If your doctor has warned you that your blood pressure is inching up into the unhealthy range, you are not alone. About 1 in 3 American adults have this condition, called prehypertension. And 1 in 3 has hypertension, or high blood pressure.

Ideally, your blood pressure should be below 120/80 millimeters of mercury (mmHg) to reduce your risk of heart disease, stroke, kidney failure and other health problems. When your pressure is in the range of 120/80 mmHg to below 140/90 mmHg, that's pre-hypertension. While it generally won’t qualify you for blood pressure medicine, a level in this range is cause for concern, experts say.

Changing your diet is one smart step you can take. If you have prehypertension, it may help you normalize your pressure and keep you off medications, or at least delay your need for them. It may even help lower your pressure if you have been diagnosed with high blood pressure.

For years, experts have recommended following the DASH (Dietary Approaches to Stop Hypertension) diet. Based on studies sponsored by the National Heart, Lung, and Blood Institute, it focuses on fruits, vegetables, low-fat or fat-free dairy, whole grains, fish, poultry, beans, seeds, nuts and vegetables oils. It's been found to lower blood pressure in some people. More recently, however, researchers have zeroed in on specific foods (many of them a cornerstone of the DASH diet), that seem to provide significant benefit.

We've all heard about how a little dark chocolate may be good for your blood pressure. But have you considered these foods?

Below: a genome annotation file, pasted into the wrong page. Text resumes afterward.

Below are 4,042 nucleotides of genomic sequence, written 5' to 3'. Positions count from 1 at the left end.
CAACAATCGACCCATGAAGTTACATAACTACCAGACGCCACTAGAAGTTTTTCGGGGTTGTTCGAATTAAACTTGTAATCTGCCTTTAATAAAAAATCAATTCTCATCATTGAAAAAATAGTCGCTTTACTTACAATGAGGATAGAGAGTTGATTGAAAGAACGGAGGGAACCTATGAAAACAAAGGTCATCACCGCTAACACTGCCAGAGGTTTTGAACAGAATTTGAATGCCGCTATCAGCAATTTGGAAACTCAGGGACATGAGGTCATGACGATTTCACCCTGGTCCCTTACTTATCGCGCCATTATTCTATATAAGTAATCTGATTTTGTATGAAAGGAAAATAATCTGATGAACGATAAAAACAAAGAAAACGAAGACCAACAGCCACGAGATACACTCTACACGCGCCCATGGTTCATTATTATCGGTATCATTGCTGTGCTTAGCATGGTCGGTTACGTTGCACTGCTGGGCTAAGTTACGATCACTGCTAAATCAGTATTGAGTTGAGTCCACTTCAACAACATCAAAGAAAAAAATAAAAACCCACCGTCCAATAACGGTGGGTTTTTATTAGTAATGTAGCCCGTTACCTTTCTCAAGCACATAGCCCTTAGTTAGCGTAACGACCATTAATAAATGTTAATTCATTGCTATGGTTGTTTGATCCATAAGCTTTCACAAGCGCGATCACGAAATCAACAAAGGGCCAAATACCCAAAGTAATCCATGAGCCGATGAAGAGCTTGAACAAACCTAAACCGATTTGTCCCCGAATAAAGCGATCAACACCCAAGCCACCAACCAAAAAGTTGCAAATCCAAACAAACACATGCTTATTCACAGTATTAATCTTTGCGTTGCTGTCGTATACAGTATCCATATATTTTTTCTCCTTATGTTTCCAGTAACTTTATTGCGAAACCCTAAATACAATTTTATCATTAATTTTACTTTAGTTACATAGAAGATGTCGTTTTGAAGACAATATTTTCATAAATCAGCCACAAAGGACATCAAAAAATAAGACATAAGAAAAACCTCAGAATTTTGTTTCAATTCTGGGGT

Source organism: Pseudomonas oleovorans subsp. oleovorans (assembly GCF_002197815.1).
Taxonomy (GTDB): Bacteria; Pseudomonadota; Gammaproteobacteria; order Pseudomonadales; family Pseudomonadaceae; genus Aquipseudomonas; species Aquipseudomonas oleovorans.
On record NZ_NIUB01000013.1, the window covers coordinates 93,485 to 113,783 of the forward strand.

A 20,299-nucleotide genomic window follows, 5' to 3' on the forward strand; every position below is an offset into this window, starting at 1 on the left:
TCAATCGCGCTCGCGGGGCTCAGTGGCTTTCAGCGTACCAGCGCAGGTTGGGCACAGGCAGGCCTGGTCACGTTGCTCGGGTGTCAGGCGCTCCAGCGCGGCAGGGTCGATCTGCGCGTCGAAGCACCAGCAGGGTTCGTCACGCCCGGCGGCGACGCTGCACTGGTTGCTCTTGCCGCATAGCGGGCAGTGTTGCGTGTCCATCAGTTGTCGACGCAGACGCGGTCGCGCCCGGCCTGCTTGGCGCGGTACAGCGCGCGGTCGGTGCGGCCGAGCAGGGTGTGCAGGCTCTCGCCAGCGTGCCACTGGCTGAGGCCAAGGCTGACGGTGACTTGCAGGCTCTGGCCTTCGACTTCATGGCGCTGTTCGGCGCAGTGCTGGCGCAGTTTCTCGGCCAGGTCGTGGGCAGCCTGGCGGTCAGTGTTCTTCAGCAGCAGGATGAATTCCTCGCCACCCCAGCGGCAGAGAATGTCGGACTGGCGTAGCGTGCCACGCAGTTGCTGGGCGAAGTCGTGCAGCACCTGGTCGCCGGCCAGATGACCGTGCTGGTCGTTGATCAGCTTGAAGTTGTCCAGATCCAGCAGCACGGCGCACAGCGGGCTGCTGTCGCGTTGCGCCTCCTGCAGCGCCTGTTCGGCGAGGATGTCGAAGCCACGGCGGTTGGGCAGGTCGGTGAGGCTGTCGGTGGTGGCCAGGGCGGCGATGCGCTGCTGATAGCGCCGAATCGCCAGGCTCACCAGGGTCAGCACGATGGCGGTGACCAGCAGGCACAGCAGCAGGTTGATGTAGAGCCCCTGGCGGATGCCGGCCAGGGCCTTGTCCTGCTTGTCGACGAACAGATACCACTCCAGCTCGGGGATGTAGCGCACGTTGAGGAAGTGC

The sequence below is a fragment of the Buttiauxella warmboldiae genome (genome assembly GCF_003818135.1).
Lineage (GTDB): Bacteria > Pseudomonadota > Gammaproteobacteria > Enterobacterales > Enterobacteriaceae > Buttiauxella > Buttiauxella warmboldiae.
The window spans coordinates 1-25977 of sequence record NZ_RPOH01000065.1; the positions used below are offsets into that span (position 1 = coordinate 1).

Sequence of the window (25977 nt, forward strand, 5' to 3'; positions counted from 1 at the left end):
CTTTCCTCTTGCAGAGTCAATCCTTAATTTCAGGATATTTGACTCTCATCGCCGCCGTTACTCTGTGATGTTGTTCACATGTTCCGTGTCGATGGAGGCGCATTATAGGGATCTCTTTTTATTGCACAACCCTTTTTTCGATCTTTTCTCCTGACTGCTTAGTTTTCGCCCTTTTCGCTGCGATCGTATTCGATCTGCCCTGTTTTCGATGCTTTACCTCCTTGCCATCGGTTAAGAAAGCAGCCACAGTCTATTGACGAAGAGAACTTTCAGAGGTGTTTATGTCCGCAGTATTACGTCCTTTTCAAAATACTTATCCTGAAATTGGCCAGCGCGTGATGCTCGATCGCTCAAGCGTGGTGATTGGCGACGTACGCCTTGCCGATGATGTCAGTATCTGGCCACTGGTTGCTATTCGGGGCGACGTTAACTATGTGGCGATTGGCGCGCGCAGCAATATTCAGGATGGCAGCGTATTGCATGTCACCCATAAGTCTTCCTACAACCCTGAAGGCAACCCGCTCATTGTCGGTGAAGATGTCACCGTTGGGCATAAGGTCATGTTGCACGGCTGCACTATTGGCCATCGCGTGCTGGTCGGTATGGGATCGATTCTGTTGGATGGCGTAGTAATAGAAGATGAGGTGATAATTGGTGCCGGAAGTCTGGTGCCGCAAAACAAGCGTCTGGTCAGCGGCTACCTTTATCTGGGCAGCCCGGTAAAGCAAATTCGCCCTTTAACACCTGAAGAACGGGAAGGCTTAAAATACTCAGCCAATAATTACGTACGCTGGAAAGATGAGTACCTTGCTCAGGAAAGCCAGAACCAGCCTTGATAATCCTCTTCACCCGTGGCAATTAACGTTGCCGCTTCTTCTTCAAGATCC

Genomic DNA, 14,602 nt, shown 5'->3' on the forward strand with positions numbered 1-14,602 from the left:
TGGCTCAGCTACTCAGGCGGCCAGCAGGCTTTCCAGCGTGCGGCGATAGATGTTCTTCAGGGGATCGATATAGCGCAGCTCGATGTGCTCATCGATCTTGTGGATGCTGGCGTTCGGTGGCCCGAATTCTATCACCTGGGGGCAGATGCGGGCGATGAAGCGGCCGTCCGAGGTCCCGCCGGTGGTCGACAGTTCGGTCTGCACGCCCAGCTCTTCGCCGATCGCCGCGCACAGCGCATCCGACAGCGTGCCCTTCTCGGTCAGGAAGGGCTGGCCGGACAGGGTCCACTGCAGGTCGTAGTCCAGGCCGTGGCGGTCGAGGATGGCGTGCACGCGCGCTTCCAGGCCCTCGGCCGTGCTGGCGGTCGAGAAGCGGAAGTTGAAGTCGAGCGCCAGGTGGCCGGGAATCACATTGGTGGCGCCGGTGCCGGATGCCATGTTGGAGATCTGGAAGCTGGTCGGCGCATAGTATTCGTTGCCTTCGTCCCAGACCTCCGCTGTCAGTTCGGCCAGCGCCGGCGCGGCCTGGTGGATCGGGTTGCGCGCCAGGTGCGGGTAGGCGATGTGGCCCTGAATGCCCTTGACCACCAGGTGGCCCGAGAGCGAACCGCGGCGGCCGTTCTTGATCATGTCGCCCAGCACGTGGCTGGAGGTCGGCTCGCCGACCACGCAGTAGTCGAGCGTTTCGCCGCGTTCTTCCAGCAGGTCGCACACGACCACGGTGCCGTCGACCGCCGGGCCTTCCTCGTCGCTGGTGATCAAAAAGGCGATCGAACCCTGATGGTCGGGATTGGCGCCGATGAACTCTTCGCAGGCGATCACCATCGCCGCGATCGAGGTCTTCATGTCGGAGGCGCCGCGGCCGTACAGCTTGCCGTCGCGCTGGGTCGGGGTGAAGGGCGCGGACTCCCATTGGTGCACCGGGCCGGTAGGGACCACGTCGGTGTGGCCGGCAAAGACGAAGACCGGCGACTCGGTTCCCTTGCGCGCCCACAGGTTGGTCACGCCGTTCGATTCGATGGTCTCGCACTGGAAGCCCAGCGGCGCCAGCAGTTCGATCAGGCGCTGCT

In a small study of 48 women, all past menopause, researchers found that a daily blueberry habit reduced blood pressure, says blueberriesSarah A. Johnson, PhD, RD, the assistant director of the Center for Advancing Exercise and Nutrition Research on Aging at Florida State University in Tallahassee.

"After 8 weeks, postmenopausal women who had early stages of high blood pressure were found to have improved blood pressure and a reduction of stiffness in their arteries, thereby having a beneficial cardiovascular effect," she says. In the study, half of the women took 22 grams of freeze-dried blueberry powder, about the equivalent of a cup of blueberries. (The researchers used powder so everyone would take in the same formula.) The  other half took a freeze-dried placebo that looked identical.                                                        
Those who took the blueberry powder had about a 5 percent drop in their systolic pressure (top number) and 6 percent in the diastolic (bottom). They also produced more nitric oxide, a chemical known to relax blood vessels and thus help pressure, Johnson says. In some, the blood pressure drop wasn't enough to get them to healthy levels, she says, but in others, it was.

The finding ''has to be confirmed by future research," she says, "but we believe by having this effect, eating blueberries may help prevent the progression of hypertension." The study was funded by the U.S. Department of Agriculture and the U.S. Highbush Blueberry Council, an industry group, but Johnson says the industry group had no role in the study itself.